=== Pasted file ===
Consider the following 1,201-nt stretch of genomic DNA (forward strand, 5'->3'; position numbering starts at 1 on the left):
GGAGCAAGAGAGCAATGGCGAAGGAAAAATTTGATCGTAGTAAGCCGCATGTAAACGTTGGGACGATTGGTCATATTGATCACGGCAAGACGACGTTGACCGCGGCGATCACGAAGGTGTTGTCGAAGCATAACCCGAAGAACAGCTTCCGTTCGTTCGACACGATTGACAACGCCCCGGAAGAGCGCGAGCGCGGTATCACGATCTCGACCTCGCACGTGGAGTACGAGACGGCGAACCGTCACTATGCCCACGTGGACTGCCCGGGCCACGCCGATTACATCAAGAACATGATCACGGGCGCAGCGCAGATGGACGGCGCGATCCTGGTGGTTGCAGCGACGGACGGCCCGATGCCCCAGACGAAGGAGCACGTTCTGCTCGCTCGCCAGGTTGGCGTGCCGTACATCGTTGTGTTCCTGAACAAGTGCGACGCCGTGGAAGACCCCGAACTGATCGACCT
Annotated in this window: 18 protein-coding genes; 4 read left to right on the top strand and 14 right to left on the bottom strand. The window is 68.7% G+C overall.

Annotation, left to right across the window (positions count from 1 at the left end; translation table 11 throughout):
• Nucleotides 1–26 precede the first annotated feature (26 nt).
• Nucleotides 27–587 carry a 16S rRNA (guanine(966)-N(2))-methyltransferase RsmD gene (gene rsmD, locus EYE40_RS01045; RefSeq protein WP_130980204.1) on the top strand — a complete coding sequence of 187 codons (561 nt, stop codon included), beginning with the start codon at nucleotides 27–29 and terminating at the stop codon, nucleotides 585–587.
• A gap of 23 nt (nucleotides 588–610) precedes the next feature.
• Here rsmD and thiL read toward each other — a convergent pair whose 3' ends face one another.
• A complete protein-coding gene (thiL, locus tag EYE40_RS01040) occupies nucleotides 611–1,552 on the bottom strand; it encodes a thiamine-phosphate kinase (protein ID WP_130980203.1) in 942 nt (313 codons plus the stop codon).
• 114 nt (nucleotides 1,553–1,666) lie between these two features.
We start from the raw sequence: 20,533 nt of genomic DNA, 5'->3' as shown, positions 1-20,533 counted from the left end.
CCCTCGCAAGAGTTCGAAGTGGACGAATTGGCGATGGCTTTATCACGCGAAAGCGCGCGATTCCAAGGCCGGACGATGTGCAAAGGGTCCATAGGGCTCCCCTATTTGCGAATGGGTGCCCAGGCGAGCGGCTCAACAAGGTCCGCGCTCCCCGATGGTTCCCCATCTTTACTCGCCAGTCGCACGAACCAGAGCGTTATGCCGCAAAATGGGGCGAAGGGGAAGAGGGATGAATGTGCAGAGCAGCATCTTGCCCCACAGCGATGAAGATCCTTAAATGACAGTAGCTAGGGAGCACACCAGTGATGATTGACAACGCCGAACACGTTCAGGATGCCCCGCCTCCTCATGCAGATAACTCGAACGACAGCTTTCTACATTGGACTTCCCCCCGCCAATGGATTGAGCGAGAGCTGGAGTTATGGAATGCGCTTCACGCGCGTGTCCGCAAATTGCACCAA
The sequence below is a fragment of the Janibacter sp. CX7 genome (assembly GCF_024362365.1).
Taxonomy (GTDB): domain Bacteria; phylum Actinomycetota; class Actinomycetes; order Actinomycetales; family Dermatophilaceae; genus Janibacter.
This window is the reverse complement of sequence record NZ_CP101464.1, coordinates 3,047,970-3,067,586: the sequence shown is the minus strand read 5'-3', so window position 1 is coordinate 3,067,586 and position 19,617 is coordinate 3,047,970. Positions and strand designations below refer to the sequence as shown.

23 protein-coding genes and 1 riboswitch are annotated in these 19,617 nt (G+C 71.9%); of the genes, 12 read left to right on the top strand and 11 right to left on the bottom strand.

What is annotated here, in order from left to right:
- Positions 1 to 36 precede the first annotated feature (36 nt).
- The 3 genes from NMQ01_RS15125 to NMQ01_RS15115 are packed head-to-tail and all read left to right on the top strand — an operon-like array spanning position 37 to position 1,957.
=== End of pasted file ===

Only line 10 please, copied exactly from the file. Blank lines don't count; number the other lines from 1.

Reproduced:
• 114 nt (nucleotides 1,553–1,666) lie between these two features.